Evaluating a Landscape
In “Garden Renovation: Transform Your Yard into the Garden of Your Dreams” from Timber Press, Bobbie Schwartz helps turn a problem- lled yard into paradise by evaluating the plants and features, determining what to keep and what to remove, choosing the right plants and design plans and knowing when to hire help. The gallery of before-and-after photos can provide ideas and inspiration for your customers to turn a tired garden into an enlivening retreat.
When a customer walks into your garden center, your opening line is: “How may I help you?”
What do you reply with when that person says that he or she wants to make changes in the landscape but doesn’t know where or how to start?
If you have a design component to your garden center, you immediately send the customer to meet with a designer. If you don’t, perhaps, without using up the rest of your day, you can make the following suggestions to your customer to help them put each of these components on his or her radar.
1. Create a list of your goals.
Try to make your goals realistic. If you can’t afford to create the Garden of Eden, create a vision that will make you feel good and enhance your property but won’t break the bank.
2. Prioritize your goals.
Almost no one can afford to make all the desired changes at once. Try to take the vision down into phases that can be concretized as time and money allow.
3. Establish a budget.
Instead of establishing an overall budget, gure out how much money you can spend annually over a ve-year period. Then start saving.
That will give you time to look at your vision and establish your priorities. Drive around and take pictures of landscapes that you wish you had. Tear pictures out of magazines or create a Pinterest or Houzz page with boards for the various projects you have in mind.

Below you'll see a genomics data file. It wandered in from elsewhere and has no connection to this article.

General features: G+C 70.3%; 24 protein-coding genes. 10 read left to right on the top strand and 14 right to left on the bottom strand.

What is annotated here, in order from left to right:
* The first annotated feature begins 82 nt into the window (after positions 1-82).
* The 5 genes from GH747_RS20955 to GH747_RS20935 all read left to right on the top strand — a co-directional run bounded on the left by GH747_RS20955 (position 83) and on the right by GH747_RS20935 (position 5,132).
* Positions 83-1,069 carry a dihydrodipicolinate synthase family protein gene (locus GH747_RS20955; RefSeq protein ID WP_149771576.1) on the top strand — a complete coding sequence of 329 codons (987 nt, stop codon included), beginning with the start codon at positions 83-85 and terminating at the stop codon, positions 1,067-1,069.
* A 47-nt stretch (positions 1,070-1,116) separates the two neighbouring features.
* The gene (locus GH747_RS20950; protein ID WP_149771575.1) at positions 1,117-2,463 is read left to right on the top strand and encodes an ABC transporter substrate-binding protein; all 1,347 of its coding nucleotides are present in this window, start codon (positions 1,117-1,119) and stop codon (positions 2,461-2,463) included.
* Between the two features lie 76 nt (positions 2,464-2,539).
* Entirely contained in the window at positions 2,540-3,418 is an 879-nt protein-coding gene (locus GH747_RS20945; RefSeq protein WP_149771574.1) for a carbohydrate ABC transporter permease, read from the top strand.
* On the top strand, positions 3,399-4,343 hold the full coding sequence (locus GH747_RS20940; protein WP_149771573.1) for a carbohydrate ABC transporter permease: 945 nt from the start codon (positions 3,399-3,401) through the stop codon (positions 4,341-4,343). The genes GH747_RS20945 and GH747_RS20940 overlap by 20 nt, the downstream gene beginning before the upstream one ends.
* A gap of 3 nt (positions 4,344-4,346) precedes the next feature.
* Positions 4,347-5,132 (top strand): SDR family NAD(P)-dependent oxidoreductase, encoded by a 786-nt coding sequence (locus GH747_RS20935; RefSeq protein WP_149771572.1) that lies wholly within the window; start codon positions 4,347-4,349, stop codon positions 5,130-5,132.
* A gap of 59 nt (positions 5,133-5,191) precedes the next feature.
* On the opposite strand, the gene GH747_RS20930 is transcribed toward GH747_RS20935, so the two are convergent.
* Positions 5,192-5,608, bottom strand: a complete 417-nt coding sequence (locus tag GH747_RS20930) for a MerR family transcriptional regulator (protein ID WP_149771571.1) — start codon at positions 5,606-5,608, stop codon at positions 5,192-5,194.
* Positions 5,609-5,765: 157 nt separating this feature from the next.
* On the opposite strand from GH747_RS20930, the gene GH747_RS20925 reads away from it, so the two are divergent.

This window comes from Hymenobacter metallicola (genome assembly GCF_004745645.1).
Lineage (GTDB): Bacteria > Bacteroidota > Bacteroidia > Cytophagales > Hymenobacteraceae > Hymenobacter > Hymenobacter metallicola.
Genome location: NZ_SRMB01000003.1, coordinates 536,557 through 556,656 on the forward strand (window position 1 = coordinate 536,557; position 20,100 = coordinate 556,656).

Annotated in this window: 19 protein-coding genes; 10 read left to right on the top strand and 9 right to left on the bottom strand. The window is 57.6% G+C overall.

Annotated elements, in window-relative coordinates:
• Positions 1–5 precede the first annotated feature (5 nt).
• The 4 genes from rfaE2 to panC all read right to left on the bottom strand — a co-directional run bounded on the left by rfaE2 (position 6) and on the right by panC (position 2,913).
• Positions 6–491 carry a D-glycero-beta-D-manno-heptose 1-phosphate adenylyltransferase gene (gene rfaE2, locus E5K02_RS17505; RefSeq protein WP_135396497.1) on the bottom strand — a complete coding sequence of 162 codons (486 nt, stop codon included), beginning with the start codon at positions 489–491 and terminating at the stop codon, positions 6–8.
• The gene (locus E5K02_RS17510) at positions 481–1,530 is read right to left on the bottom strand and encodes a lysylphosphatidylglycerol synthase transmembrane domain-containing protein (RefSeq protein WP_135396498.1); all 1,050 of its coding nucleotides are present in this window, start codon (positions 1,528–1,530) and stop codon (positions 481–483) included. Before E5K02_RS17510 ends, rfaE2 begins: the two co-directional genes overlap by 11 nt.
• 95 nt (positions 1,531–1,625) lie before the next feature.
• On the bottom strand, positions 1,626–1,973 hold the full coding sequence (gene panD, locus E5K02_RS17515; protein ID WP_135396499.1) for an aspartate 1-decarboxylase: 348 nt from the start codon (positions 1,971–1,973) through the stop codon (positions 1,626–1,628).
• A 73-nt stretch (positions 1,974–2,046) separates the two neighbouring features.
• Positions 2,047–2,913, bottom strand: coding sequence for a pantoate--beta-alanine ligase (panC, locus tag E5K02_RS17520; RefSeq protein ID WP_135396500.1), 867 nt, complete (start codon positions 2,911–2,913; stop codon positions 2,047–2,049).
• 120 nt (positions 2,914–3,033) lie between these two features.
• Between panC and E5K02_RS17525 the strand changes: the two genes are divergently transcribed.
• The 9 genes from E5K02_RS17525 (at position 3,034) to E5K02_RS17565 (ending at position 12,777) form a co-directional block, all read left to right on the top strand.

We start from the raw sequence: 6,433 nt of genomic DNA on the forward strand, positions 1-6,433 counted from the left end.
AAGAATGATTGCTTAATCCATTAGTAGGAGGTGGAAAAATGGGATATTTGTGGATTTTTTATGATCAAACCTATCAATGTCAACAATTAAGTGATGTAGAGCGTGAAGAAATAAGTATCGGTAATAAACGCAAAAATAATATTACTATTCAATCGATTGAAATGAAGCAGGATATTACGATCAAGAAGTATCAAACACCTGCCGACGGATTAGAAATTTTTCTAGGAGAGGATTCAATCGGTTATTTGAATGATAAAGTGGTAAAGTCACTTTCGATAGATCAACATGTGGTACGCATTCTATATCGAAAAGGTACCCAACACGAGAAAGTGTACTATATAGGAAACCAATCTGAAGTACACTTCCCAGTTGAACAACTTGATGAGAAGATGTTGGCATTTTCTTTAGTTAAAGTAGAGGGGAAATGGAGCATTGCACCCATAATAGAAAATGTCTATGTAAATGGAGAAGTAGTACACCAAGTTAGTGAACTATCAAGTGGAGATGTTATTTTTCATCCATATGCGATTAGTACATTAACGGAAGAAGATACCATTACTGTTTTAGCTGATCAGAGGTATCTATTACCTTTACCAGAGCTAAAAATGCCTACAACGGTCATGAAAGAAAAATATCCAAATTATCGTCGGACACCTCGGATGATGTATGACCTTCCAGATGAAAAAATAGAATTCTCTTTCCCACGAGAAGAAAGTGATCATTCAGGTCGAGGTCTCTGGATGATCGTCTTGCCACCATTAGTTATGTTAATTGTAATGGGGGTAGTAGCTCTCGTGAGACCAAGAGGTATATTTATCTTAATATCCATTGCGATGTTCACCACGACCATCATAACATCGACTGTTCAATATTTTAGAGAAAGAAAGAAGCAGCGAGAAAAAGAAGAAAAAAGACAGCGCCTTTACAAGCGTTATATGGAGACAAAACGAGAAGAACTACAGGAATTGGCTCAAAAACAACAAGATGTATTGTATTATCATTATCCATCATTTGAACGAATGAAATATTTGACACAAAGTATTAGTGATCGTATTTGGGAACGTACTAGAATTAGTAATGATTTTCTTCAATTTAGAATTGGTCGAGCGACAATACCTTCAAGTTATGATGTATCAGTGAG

4. Evaluate your existing landscape.
You need to start by evaluating your existing landscape in order to decide what, if anything, to keep and what to get rid of.
Few people realize how important the quality of the soil is. Gardeners everywhere complain about their soil. If it’s sandy soil, it drains so quickly that it’s dif cult to retain moisture. If it’s heavy clay, it drains poorly. Before planting anything new, you may need to amend the soil.
Don’t just pull out the shrubs you hate and then come to us and look for plants that appeal to you.
If you want the new plants to live, you must think about matching the plants to the site. You must evaluate the strength and duration of shade and sun and the amount of moisture in the soil as well as the quality of the soil. This information is crucial.
Where does storm water go? Does it pool in your backyard? Should you consider installing a rain garden? Do you have slopes that are difficult to mow?
What is your sidewalk like? Is it safe? Is it wide enough for two people to walk side by side? Does the material complement your house? Is it just a means of going from Point A to Point B (the front door) or is it a lovely journey?
Is your driveway wide enough so that a visitor getting out of the car doesn’t have to step into the mud or a wet lawn? Is there a way to widen it without dismantling it?
Do you have a side yard that is merely a means of getting from the front to the back but otherwise ignored? What about turning it into something special?
Do you need screening of some sort? Air conditioners are ugly yet they are often installed in the front yard. A simple planting can disguise them. What about garbage cans? A gated fence would hide them and keep animals out of them.
When customers tell you their goal is to simply “make changes to the landscape,” these questions can act as a starting point to help understand what they really mean by that. Helping them succeed long term instead of selling a few quick plants will help them return time after time.